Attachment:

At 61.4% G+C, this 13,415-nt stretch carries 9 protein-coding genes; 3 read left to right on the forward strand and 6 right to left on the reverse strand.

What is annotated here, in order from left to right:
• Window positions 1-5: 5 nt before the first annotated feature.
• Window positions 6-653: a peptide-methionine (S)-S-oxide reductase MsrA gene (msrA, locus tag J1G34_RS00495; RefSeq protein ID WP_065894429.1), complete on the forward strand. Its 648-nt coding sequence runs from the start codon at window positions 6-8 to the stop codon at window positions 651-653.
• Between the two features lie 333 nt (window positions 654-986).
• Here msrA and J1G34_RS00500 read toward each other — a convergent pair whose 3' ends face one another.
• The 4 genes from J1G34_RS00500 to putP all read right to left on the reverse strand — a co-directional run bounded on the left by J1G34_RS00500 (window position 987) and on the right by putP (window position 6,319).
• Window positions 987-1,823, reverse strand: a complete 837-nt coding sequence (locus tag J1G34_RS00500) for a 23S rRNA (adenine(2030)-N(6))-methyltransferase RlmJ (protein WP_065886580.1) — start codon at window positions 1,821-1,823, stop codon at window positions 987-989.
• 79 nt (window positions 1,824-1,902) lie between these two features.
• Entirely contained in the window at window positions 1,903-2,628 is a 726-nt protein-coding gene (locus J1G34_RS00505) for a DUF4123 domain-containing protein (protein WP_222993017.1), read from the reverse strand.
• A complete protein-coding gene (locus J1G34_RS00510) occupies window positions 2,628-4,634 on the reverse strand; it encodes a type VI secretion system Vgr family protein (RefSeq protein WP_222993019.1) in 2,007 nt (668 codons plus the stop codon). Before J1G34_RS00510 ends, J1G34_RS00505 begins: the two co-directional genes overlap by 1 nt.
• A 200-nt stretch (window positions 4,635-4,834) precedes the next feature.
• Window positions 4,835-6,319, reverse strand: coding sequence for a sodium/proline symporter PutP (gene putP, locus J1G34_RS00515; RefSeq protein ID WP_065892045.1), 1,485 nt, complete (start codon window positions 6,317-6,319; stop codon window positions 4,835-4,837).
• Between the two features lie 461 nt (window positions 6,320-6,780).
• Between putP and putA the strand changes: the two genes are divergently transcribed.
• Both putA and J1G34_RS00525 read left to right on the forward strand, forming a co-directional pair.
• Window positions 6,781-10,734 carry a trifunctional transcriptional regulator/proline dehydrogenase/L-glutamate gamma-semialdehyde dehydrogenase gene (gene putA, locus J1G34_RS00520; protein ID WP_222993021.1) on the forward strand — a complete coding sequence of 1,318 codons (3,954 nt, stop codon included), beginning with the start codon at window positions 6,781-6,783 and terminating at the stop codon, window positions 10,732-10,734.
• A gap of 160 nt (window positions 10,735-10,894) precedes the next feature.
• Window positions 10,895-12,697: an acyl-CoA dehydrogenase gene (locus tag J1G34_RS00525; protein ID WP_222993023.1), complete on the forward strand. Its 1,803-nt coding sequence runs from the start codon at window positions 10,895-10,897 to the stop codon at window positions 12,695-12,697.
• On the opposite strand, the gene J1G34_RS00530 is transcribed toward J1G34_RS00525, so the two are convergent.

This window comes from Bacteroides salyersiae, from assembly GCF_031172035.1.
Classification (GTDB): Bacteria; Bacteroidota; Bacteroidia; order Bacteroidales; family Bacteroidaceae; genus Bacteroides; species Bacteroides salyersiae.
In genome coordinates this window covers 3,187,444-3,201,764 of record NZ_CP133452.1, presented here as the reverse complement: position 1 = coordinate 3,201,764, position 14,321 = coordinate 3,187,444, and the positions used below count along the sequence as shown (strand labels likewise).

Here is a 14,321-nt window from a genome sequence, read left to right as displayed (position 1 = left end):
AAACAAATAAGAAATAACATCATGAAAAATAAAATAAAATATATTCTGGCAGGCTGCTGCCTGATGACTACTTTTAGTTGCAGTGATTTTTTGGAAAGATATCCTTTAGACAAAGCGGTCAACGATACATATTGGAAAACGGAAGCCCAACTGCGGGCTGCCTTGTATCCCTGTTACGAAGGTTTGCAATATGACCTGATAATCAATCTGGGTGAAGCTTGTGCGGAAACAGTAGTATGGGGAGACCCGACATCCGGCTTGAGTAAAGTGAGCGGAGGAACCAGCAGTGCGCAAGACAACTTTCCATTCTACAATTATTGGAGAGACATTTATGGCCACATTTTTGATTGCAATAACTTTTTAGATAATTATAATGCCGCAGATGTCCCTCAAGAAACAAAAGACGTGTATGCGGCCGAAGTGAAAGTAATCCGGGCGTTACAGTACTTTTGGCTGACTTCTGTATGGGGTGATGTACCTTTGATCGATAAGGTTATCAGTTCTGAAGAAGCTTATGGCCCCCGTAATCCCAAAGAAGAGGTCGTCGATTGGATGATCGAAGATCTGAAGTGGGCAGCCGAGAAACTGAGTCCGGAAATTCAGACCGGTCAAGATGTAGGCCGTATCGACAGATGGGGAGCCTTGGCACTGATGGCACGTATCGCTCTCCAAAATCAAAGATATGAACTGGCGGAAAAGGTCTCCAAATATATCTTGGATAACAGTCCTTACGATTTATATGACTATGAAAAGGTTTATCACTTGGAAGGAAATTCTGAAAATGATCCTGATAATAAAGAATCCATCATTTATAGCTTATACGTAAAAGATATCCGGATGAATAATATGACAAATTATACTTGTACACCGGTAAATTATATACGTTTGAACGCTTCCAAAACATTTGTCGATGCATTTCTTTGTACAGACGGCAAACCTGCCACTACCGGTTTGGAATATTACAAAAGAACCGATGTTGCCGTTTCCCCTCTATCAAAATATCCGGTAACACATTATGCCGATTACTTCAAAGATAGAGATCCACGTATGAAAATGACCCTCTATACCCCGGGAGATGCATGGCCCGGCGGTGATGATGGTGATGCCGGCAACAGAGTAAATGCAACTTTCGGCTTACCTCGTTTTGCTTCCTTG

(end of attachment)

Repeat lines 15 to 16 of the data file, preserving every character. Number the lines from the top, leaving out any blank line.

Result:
• Between putP and putA the strand changes: the two genes are divergently transcribed.
• Both putA and J1G34_RS00525 read left to right on the forward strand, forming a co-directional pair.